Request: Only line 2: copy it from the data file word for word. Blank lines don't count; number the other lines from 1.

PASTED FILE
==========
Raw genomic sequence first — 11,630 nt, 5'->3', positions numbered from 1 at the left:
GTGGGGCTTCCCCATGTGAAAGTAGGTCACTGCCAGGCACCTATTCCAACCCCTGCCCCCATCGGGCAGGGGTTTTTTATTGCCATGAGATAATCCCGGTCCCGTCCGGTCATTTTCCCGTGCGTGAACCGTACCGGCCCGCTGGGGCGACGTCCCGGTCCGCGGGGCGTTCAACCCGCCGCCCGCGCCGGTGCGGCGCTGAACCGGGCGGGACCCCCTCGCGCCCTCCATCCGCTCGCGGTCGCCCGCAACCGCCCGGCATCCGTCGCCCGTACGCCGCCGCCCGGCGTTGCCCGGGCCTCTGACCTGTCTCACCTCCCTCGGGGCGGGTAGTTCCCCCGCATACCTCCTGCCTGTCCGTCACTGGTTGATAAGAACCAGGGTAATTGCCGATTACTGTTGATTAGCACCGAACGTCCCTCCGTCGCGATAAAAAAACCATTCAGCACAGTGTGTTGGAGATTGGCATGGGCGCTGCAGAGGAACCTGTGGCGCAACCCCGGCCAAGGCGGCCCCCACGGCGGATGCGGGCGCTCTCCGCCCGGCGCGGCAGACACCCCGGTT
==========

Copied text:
GTGGGGCTTCCCCATGTGAAAGTAGGTCACTGCCAGGCACCTATTCCAACCCCTGCCCCCATCGGGCAGGGGTTTTTTATTGCCATGAGATAATCCCGGTCCCGTCCGGTCATTTTCCCGTGCGTGAACCGTACCGGCCCGCTGGGGCGACGTCCCGGTCCGCGGGGCGTTCAACCCGCCGCCCGCGCCGGTGCGGCGCTGAACCGGGCGGGACCCCCTCGCGCCCTCCATCCGCTCGCGGTCGCCCGCAACCGCCCGGCATCCGTCGCCCGTACGCCGCCGCCCGGCGTTGCCCGGGCCTCTGACCTGTCTCACCTCCCTCGGGGCGGGTAGTTCCCCCGCATACCTCCTGCCTGTCCGTCACTGGTTGATAAGAACCAGGGTAATTGCCGATTACTGTTGATTAGCACCGAACGTCCCTCCGTCGCGATAAAAAAACCATTCAGCACAGTGTGTTGGAGATTGGCATGGGCGCTGCAGAGGAACCTGTGGCGCAACCCCGGCCAAGGCGGCCCCCACGGCGGATGCGGGCGCTCTCCGCCCGGCGCGGCAGACACCCCGGTT